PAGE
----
• Borrowers are credit-checked and given a rating to help lenders choose the risk level
    • All legitimate P2P platforms are regulated by the Financial Conduct Authority (FCA)
    • Lenders can get better returns than keeping savings in a bank or building society
    • Some P2P platforms have contingency funds to protect lenders if borrowers can’t make their repayments
  • Disadvantages of P2P loans

    • You might have to pay extra fees on top of the interest rate for the loan
    • You may not get approved for a loan if you have a poor credit history
    • Borrowers with a poor credit history may have to pay higher interest rates than other lending options
    • The interest rate offered to lenders isn’t guaranteed and returns can be lower than expected
    • Only certain circumstances are covered by the Financial Services Compensation Scheme (FSCS), so lenders could lose all the money they’ve invested if the platform goes bust
    • You may be charged if you want to withdraw your money from a loan early
    • You may have to wait until your loan is sold to another investor before you can access your money

Getting started with P2P

If you’re considering P2P lending as either a borrower or an investor, there are a few steps you’ll need to go through:

  1. Select your platform

    There are several platforms available, so do your research and see how they’ve performed historically before deciding. Some of the main platforms aren’t currently taking on new investors but be sure to check reviews of smaller and newer options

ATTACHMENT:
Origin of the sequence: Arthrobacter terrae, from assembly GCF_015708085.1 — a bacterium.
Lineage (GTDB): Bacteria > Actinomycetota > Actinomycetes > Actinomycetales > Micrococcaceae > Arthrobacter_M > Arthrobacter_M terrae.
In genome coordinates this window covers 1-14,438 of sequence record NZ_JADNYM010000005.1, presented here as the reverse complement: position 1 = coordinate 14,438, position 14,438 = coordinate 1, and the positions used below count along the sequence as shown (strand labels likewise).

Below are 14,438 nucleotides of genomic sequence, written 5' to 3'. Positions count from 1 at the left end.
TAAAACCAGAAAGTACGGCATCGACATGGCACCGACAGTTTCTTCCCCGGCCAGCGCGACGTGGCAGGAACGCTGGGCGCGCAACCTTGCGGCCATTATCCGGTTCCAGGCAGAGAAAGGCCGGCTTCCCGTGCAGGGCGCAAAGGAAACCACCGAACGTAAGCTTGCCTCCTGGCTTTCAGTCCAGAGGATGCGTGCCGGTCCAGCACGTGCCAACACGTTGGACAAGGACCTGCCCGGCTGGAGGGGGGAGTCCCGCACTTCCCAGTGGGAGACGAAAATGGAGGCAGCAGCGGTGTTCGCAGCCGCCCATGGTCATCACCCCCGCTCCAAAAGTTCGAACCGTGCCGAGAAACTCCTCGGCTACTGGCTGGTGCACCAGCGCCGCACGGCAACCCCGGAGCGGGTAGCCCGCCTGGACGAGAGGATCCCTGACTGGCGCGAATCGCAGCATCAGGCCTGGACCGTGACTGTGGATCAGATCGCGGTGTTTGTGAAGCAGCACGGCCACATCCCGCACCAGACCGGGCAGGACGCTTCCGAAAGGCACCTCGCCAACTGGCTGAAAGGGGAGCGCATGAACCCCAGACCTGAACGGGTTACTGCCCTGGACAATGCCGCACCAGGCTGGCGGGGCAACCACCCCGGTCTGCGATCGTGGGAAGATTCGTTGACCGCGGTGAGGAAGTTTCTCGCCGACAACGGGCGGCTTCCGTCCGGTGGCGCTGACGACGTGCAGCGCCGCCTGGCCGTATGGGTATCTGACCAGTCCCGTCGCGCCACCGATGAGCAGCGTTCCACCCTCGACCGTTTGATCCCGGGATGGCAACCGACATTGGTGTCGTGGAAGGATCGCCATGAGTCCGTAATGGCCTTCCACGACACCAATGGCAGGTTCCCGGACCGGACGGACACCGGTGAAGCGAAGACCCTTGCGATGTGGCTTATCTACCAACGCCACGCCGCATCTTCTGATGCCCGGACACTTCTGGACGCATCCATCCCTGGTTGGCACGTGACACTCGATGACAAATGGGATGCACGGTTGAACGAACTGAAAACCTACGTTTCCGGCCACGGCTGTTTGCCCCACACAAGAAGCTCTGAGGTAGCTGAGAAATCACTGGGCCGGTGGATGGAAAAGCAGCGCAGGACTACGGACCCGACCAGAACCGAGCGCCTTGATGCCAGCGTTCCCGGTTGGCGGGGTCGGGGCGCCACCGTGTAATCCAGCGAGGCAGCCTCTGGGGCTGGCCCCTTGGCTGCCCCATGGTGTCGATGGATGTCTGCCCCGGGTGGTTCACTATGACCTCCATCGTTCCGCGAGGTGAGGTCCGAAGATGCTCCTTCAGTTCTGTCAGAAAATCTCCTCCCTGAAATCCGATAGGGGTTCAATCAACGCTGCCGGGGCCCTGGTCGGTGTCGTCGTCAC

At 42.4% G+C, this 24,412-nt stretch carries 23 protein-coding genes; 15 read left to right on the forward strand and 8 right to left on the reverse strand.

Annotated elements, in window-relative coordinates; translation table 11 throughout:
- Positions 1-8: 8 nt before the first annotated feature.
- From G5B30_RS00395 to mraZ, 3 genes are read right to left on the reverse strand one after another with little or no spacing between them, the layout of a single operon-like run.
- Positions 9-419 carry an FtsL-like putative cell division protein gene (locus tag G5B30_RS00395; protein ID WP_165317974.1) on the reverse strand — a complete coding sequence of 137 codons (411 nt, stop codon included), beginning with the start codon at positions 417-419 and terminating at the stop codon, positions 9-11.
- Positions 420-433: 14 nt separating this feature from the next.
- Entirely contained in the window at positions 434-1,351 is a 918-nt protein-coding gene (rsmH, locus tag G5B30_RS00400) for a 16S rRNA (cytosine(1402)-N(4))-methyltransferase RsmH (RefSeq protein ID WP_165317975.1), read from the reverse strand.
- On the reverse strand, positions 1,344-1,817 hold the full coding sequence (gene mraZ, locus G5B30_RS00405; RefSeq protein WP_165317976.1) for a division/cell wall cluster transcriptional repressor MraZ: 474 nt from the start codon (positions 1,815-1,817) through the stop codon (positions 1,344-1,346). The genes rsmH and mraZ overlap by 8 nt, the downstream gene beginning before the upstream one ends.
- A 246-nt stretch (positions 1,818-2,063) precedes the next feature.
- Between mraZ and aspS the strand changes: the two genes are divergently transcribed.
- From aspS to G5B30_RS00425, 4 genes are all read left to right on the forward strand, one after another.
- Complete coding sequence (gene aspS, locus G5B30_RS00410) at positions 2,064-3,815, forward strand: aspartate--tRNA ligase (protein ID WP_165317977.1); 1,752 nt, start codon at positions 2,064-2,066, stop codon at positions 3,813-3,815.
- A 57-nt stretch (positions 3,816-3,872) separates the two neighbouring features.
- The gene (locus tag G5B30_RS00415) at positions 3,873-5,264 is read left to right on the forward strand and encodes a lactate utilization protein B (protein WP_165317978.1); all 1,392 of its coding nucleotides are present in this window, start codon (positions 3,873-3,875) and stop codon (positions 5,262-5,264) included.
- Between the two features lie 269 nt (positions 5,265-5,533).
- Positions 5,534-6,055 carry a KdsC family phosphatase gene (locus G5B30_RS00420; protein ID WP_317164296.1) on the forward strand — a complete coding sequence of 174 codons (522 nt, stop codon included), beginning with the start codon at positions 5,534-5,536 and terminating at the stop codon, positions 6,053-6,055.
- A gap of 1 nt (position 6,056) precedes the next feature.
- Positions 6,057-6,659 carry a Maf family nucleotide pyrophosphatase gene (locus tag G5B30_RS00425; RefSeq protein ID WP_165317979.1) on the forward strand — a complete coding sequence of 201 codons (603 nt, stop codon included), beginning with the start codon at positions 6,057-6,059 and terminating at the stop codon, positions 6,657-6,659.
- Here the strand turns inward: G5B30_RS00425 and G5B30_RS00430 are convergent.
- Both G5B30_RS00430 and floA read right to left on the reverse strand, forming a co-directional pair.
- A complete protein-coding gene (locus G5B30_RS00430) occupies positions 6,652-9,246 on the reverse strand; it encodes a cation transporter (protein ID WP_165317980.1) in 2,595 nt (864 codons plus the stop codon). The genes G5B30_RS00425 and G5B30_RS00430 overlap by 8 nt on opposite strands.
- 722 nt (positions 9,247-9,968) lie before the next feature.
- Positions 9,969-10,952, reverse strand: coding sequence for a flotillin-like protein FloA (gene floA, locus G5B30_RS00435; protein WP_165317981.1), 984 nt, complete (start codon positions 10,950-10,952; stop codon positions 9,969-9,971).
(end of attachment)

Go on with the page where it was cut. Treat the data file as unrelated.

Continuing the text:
2. Check your eligibility

    Each P2P platform has its own acceptance criteria and will use a credit reference agency to decide whether your application’s accepted. Be aware that a hard credit check will be performed and may leave a mark on your credit report

  3. Create your account

    If you’re a borrower, your loan will be opened to investors who can offer to pay individual shares of your loan amount. If you’re a lender, you’ll start by paying money into your account by direct debit or bank transfer

  4. Choose your options

    Decide how much you want to lend or what type of loan you want to take out. Once accepted, a lender and borrower will be matched. Some platforms let lenders self-select and others automatically spread your money across a range of loans

  5. Monitor your earnings

    The borrower repays your money with interest over a fixed term. However, if a loan’s repaid early, you could make less profit than anticipated. Once a loan’s repaid you can re-lend the money, but you might not get the same interest rate

How much control do I have over my savings?

If you’re new to peer-to-peer lending, regulatory changes in 2019 mean that you’re not able to invest more than 10% of your investable assets.

When you do invest, the P2P platform often lets you choose the type of borrower you lend to.

You’ll typically be given information about the borrower’s perceived level of risk and, depending on the platform, you might be told what the loan is being used for.

The higher the borrower’s risk, the more interest you can charge for the money you’re providing as there’s a greater chance of not receiving it back.

At some point, you might choose to withdraw your money. Some platforms will let you do this if they can sell your loan to another investor, but others may charge you a fee or interest to access your money before the end of the term.

What are the risks of peer-to-peer lending?

There are risks to consider if you’re lending money or borrowing using a P2P loan.

For example, when borrowing for P2P business loans it’s likely you’ll have to put down a personal guarantee. This can put your assets at risk if you don’t make your repayments.

As a borrower, there’s also a risk that if you default on your payments you’ll be chased by a debt collection agency. Plus, it’s likely to negatively impact your credit score.

If you’re a lender, investing in P2P lending is much riskier than putting your money in a regular savings account.